US Jews with idf 224 jta.
(photo credit: Brian Hendler / jta)
The handwriting has been on the wall for a long time. These are emergency times for the Jewish people in the Diaspora, and they can degenerate into a major catastrophe. We are dealing with a catastrophe that we have not witnessed since the Holocaust. It is, however, a new catastrophe of a different sort. The Jewish people is not being depleted by persecutions, anti-Semitism or racism. This catastrophe is a product of a new era, with its unique circumstances and conditions.
The statistics spread before us speak for themselves: Birthrates among the Jewish people are low, and are declining continuously. Assimilation and intermarriage are reaching stratospheric percentages - 50 percent in North America, 40% in France and England, 45% in Brazil and Argentina, 60% in Hungary, 80% in Russia. Jewish communal affiliation in the Diaspora is decreasing - less than 24% of young Jews in North America belong to Jewish organizations. We are aware of a drastic decline in the sense of Jewish identity - less than 50% of North American Jews under 35 share a strong sentiment toward the Jewish people.
We are primarily familiar with an increasing estrangement from Israel - less than 25% of North American Jewry younger than 35 define themselves as Zionists. More than 60% of North American Jewry have never visited Israel and furthermore, a very large portion of them no longer considers Israel to be a major component in their Jewish identity.
THE ESTABLISHMENT of the State of Israel was once considered a "miracle." It constituted the realization of prophetic vision and the longing for Zion, the focal point of the Jewish people's daily prayers for 2,000 years. The proximity between the establishment of the State of Israel and the Holocaust furnished historical proof that the Jewish people could build itself anew from the ashes of Auschwitz. For decades Israel provided a source of pride, and was the lodestone for an all-encompassing identity transcending borders for the Jewish people in the Diaspora.
More than three million Jews throughout the world made aliya and enlisted in the defense and building of the country. Other Jews viewed themselves as mobilized and committed to its defense and prosperity from without - via their awesome contributions and in the role that they assumed to provide backing in every arena and international stage to recruit global sympathy and assistance on its behalf.
Thus for nearly 60 years the State of Israel remained "the project of an entire Jewish people." It was the Jewish people's major initiative and creation in the 20th century. However this trend has suffered increasing erosion for decades, and has now entered a critical and decisive state. We are dealing with a trend that first and foremost influences the prospects for guaranteeing the existence of the Jewish people in the Diaspora.
This trend is taking place simultaneously with global processes and changes that also influence the Jewish people. We can mention globalization, the decline of religion's role in the lives of the Western world's citizens, dispersion, the breakdown of family frameworks, etc.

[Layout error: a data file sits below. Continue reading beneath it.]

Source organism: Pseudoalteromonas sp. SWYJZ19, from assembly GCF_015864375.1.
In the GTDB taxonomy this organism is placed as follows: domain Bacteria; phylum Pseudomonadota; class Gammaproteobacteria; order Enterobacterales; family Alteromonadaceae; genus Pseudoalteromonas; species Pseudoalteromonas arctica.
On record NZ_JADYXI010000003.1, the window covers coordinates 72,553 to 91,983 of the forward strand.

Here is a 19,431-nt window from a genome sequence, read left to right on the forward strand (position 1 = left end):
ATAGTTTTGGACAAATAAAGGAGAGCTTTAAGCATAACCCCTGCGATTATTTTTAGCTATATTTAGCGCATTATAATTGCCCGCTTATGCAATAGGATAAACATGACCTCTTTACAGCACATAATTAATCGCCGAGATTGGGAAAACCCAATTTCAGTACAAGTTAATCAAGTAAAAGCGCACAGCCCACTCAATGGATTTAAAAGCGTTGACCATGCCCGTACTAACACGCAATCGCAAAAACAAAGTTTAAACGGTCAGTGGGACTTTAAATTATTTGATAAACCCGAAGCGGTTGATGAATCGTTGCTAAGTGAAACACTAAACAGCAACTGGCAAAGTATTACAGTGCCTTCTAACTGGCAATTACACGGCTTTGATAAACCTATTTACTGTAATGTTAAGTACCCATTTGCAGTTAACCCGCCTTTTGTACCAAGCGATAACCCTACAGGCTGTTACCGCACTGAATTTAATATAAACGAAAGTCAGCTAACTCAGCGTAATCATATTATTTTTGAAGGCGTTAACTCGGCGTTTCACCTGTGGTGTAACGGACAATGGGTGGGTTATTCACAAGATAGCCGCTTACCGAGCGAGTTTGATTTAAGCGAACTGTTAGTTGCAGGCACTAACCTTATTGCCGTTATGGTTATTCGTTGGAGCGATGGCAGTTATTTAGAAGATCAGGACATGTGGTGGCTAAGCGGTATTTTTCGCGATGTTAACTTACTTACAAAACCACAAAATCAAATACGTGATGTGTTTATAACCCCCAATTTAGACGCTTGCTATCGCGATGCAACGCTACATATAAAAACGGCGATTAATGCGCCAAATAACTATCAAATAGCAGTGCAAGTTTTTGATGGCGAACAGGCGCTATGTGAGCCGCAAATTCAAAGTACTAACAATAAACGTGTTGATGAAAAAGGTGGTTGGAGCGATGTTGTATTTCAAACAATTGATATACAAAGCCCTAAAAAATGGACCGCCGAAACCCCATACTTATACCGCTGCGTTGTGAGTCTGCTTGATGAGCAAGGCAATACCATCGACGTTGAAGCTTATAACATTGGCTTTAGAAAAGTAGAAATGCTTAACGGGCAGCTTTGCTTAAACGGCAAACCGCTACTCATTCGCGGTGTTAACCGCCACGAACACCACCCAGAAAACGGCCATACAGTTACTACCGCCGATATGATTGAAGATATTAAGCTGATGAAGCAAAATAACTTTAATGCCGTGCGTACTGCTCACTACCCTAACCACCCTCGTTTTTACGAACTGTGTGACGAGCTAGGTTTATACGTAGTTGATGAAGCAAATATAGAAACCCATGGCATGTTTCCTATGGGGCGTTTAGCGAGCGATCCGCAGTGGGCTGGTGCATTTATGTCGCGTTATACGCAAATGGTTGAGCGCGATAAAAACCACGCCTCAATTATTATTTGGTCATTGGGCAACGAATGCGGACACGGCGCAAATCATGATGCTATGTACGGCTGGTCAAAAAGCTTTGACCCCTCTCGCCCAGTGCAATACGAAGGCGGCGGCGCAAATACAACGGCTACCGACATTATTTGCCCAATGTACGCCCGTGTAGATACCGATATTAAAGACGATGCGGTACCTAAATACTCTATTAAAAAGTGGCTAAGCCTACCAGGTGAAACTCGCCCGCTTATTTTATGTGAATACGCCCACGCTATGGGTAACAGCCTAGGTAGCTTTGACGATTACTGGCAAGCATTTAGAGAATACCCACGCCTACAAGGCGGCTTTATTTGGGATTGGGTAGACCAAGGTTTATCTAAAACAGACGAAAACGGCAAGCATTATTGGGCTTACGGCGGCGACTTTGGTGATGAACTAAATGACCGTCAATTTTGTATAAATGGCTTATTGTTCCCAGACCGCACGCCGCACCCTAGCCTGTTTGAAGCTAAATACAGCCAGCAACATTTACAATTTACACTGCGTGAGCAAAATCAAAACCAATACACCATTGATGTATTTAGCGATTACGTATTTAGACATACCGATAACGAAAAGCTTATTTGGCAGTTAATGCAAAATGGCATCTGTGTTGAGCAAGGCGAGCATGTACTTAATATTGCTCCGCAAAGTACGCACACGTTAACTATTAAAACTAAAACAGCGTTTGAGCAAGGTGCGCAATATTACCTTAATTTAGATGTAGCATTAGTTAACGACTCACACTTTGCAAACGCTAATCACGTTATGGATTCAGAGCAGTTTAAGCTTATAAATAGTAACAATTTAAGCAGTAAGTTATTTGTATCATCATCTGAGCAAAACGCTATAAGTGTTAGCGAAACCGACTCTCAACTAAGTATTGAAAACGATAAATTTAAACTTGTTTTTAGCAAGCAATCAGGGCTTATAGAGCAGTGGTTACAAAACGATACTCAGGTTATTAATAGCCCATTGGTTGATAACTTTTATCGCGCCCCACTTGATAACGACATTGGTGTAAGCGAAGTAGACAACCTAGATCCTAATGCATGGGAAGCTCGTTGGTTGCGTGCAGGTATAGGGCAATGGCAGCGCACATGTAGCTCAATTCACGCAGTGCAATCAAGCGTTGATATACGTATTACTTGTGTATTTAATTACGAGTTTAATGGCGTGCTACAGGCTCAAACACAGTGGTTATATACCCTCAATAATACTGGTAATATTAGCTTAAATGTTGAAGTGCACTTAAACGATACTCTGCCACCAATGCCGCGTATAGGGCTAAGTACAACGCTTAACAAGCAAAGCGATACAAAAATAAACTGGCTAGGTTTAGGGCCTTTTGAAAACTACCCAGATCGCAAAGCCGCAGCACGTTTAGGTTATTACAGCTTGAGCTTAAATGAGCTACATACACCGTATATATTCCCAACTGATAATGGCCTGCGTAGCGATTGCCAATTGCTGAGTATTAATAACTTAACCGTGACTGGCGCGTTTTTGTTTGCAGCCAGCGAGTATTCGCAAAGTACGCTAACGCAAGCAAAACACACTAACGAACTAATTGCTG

On the other hand it is influenced by processes taking place within the Jewish communities and, first and foremost, by assimilation, intermarriage, the increased distance from Holocaust memories, the concept of Israel as "a superpower," the critique of Israel as an occupying country, the critique of Israel as a country that does not allow pluralistic Jewish life, the decreasing number of Jewish communities in distress, etc.
The Jewish communities in the Diaspora and particularly those of North America, where most of the Jewish people outside the boundaries of Israel reside, have developed a primary attachment and commitment to the countries where they live. Most Jews residing there are second- and third-generation Americans who were born, grew up, were educated and reached maturity in the United States. Most of them haven't been fortunate enough to receive a genuine Jewish education. The majority does not speak Hebrew; most are not Orthodox.
THE State of Israel bears an obligation to guarantee the continued existence of the Jewish people in the Diaspora and validate the mutual responsibility between Israel and the Diaspora. Once world Jewry was committed to and mobilized on behalf of the State of Israel. Now is the time for the State of Israel and the government of Israel to help guarantee the future of the Jewish people.
Prime Minister Ehud Olmert enunciated this position vigorously in the important address he delivered before members of the Jewish Agency Board of Governors last June, in which he called for a change in the framework of Israel-Diaspora relations. The Jewish Agency shares this conception, and it is striving to inculcate it among decision-makers in the government and public affairs as an exigency of the first order to assure the salvation, preservation and prosperity of the Jewish people in the Diaspora.